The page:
In the wake of the second La Niña weather pattern in a row and a fair chance of another one in the wings, how can farmers improve their pasture growth over winter?
If your pasture growth rates have been lacklustre this autumn, try boosting them by following these tips.
Agriculture Victoria suggests these options:
- Grazing. Put your herd or mob onto a paddock for two, rather than eight, days and compare the pasture growth rate a month later
- Look to creating cell grazing options by running temporary troughs off your main one and moving temporary fencing accordingly. Create a laneway with electric fencing
Once you’ve soil tested for nutrient deficiencies, it’s time to review your fertiliser application. Consider topdressing your paddock with urea for nitrogen, as it’s less likely to leach and cause denitrification. This is when it chemically converts soil nitrates or nitrites into gases your soil can’t use. Despite the expected pasture growth, you may still need to supplement feed with hay, though.
Ideally, you can apply urea within a few days of up to 10mm rain. That soil moisture helps wash the nitrogen into the soil. It also stops ammonia – from the degraded nitrogen – from being released into the air.
Keep stock off the paddock a week before applying fertiliser until there’s at least 800kg DM/ha feed available. Aim to use 40kg to 50kg of urea per hectare.
Then, keep the paddock stock-free for three weeks after applying urea. If they graze before then, they risk nitrate toxicity leading to death from anoxia.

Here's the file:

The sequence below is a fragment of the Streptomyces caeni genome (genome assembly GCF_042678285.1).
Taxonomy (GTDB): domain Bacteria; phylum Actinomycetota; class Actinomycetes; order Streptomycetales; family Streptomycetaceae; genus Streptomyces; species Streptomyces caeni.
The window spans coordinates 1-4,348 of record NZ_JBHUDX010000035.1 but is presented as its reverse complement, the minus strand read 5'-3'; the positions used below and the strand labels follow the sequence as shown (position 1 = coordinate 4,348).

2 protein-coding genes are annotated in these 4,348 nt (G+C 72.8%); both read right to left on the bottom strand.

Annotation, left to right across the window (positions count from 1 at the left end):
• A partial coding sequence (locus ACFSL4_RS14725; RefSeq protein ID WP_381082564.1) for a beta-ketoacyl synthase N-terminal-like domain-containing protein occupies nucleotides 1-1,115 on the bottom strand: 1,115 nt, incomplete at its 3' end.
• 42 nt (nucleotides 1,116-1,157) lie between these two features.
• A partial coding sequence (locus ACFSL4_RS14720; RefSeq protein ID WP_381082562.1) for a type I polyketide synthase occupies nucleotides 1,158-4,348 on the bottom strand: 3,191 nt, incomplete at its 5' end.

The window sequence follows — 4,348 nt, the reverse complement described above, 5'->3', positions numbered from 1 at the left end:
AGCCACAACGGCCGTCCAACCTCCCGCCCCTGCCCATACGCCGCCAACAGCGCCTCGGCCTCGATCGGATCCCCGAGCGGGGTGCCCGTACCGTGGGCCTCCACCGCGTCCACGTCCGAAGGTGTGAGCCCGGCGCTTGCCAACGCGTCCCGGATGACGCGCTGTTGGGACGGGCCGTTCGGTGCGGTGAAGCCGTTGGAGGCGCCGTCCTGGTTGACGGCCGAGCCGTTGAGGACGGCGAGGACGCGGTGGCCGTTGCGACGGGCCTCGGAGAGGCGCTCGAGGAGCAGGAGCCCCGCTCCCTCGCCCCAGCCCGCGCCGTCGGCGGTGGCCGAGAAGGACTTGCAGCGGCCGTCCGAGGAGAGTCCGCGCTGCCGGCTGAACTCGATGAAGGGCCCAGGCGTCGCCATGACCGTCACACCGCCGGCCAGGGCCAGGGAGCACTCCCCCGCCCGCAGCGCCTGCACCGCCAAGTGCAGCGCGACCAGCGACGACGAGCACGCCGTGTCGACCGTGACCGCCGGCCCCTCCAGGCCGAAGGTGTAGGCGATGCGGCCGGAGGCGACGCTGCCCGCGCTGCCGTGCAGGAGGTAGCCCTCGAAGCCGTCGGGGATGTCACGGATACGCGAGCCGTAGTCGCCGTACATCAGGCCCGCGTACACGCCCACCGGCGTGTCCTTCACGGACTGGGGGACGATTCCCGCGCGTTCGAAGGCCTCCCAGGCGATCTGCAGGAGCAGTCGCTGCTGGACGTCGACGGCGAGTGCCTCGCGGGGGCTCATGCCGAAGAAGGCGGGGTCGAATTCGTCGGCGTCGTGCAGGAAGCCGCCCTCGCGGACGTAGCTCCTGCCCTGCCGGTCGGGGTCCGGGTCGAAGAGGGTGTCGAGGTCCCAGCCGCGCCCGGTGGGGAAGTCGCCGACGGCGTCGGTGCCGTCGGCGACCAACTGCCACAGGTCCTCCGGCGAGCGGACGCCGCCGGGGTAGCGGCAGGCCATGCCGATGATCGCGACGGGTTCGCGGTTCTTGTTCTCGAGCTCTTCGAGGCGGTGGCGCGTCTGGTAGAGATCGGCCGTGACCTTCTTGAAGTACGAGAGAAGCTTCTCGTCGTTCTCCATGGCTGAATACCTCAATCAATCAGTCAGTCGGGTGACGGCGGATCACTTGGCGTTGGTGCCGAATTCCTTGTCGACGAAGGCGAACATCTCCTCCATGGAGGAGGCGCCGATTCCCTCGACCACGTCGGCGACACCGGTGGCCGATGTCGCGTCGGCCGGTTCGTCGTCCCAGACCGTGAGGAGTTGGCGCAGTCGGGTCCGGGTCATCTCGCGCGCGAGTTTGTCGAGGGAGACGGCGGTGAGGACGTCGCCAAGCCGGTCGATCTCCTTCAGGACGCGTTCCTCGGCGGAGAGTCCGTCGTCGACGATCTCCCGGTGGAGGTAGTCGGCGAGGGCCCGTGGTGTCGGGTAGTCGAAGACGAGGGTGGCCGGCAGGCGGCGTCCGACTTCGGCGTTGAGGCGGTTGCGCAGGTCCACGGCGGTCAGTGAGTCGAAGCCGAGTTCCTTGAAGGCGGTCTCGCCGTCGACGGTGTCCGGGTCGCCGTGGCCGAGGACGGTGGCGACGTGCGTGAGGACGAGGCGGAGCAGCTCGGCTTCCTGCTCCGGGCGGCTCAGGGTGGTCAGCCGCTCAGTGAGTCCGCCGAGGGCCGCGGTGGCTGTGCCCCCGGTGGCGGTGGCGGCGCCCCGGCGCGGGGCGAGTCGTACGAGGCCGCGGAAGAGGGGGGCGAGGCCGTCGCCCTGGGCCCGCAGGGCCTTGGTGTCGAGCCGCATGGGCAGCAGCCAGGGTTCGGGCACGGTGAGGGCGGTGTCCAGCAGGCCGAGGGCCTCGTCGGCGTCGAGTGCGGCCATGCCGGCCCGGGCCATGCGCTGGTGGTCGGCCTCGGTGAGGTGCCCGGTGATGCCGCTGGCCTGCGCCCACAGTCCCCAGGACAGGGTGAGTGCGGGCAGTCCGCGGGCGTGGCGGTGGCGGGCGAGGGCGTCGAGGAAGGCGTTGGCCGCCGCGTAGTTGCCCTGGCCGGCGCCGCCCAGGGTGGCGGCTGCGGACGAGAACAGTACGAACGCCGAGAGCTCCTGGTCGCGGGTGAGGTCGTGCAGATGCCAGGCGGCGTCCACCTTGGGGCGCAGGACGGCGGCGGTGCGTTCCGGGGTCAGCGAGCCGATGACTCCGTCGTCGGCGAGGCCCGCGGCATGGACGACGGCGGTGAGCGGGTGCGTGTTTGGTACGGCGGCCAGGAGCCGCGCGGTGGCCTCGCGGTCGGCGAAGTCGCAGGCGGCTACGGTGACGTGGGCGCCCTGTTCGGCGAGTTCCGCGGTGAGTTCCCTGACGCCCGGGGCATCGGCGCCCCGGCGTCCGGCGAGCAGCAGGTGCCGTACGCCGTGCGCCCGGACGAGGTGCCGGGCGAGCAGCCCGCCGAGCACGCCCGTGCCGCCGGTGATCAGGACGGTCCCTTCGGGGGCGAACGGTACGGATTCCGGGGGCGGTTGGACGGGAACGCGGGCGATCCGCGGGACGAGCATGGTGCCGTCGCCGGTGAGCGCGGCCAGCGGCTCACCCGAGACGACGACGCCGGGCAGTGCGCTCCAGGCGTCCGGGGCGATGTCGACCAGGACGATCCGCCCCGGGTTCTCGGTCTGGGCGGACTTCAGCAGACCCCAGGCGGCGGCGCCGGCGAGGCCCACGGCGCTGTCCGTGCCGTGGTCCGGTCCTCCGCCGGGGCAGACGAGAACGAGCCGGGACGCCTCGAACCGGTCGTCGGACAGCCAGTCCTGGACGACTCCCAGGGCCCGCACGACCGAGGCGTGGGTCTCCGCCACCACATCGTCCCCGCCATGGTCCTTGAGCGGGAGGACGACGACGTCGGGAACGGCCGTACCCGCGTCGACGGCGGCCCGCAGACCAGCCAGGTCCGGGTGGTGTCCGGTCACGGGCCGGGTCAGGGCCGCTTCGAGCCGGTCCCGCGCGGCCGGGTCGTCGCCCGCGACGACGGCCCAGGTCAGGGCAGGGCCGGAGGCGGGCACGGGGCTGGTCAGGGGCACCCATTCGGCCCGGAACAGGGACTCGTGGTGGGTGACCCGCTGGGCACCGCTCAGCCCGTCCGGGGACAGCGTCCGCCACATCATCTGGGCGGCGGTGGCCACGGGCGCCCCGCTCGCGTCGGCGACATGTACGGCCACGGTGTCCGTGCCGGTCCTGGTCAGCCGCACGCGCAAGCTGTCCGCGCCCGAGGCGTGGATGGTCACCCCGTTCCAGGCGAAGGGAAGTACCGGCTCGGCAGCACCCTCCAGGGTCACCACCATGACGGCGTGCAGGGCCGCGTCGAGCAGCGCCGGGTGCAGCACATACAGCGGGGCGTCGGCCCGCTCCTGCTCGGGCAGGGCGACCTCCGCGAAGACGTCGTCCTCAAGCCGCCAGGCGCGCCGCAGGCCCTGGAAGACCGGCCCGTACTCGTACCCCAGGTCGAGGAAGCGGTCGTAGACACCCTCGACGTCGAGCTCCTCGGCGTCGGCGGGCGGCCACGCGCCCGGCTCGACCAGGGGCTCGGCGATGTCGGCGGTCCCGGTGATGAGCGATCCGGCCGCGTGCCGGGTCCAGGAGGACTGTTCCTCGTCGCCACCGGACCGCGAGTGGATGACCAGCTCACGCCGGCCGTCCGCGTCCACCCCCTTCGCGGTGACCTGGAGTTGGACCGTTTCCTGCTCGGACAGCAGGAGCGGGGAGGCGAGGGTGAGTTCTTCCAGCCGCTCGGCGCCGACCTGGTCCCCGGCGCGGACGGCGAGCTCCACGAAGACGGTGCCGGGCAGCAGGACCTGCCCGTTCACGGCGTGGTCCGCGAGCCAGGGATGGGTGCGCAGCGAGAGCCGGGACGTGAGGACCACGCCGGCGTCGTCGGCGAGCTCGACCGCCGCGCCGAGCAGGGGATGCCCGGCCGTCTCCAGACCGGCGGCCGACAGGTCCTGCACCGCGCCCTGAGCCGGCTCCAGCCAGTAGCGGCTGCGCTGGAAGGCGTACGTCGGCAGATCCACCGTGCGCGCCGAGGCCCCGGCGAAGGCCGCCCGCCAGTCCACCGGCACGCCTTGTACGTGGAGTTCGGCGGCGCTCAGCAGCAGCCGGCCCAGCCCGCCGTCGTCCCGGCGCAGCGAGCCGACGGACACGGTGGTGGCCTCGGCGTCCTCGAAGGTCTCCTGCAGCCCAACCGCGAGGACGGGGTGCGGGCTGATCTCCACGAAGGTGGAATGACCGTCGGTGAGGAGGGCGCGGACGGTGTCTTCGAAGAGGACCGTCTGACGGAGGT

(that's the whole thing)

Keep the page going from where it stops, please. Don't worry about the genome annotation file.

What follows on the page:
A natural plant hormone, gibberellic acid, can help when winter is at its coldest. You’ll see it at work when plants grow rapidly but have a lighter colour, which has no impact on the feed quality.
- Phalaris-based pastures – apply 2.5g to 10g of gibberellic acid in 100L of water, and
- Perennial ryegrass, annual ryegrass, or cocksfoot dominant pastures would need an application of between 10g and 20g acid per 100L of water.
You’ll see a response in growth within a week, and this will stop at about the three-to-four-week mark.
The above recommendations are conditional, though. The application won’t make a difference if the daytime air temperatures exceed 15oC because the plants will make enough of this acid on their own.
You’ll need adequate soil moisture to support growth – hold off your application until it improves. Find out more about this useful addition to your pasture from Meat & Livestock Australia.
Do you have crop insurance?
Once you’ve refreshed your approach to grazing systems and fertiliser applications, it’s important to ensure your insurance is adequate and up to date.
Major perils can happen, including hail, fire, damage from chemical over-spraying or straying livestock, and even damage to your harvested crop on-farm or in transit. Manage the risks of those perils – from seed germination to crop delivery – with crop insurance.
Insurers usually allow you to defer your premium payment until after harvest.
We can find the best-fit policy for your unique farming business. We’re also happy to answer your questions and offer you insights into risk management. We draw on the risk management knowledge of our network across the country who work with those who grow their own feed for stock.
Our combined knowledge means you’ll be ready for whatever weather patterns head your way.